What Types of Aluminum-Purchasing Contracts Do Companies Use?

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What do I need to know about purchasing aluminum from suppliers?

How Do I Select Suppliers and Determine Buying Strategies?

As with any sourcing strategy, in the aluminum metal market, the optimal award decision comes as a result of ongoing analysis of quality, quantity required, cost, delivery, service and continuity of supply.

The ongoing practice of analyzing demand and forecasting future aluminum purchases remains paramount. The power of a “locked order” on the customer side gives buying organizations leverage over the longer term on the supplier side. Furthermore, with demand in hand, buying organizations have the ability to weigh a wider variety of sourcing strategies to achieve cost savings.

Once the forecasted quantities become known, the buying organization can create cost estimates. This spend analysis, so to speak, creates a complete and documented understanding of the organization’s past and future aluminum purchases. Since the price of aluminum varies from period to period, making use of a long-term forecast provides context and expectations as to the aluminum price and therefore provides the buying organization a better budget from which to plan future aluminum purchases.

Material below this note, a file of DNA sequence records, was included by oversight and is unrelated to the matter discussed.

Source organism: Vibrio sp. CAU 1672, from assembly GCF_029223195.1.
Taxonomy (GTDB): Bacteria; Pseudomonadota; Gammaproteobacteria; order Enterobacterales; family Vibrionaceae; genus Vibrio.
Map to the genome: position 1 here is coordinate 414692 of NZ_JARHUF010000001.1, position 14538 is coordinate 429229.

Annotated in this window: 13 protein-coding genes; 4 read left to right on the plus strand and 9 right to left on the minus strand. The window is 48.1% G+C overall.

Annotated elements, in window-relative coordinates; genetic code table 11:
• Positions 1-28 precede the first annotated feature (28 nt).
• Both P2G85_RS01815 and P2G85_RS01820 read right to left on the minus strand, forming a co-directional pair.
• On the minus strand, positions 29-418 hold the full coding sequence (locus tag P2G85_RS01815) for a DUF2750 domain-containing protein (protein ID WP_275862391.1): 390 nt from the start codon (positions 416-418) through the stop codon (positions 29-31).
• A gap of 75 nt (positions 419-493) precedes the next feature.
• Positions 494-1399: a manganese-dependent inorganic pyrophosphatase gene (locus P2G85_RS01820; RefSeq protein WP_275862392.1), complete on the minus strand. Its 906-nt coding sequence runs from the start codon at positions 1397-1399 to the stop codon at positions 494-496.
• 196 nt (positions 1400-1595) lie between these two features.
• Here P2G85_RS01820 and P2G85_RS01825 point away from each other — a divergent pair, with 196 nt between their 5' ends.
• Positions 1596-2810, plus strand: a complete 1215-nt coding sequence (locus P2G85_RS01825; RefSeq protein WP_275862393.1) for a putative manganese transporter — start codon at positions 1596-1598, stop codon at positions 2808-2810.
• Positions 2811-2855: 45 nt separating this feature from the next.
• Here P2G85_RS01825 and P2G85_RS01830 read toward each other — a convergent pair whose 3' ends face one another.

After understanding the company’s needs and the cost breakdown of its aluminum purchases, organizations may wish to re-examine the supply market to determine which suppliers would best meet the organization’s needs. Different market characteristics might require different strategies as well as different suppliers.

We have seen companies deploy a wide variety of contract types. Here are some of the typical ones:

  1. Bid out – monthly, quarterly or as needed, and awarded to the most competitive supplier; spot buy
  2. Fixed-price contract for a set period of time
  3. Mark-to-mark hedging
  4. Indexed with value-add competitive bid with price held fixed for some period of time
  5. Shared risk and reward

Though not always the case, we typically see companies deploy a variety of procurement strategies to manage aluminum purchases. Typically, the need to evolve the strategy tends to coincide with the dollar amount of the category. As companies grow, their revenues they tend to add new capabilities to their procurement strategies.

This is the third article of a 5-part series on How to Embed Forecasting Capability into Aluminum Sourcing Practices. In the next part of this series, we drill down into three specific manufacturer types by category, and how they go about buying their aluminum.

Learn more about MetalMiner’s aluminum price forecasting services.

Raul de Frutos Tinoco is MetalMiner’s lead forecasting analyst. Hear Raul and other experts speak at our upcoming commodity conference:

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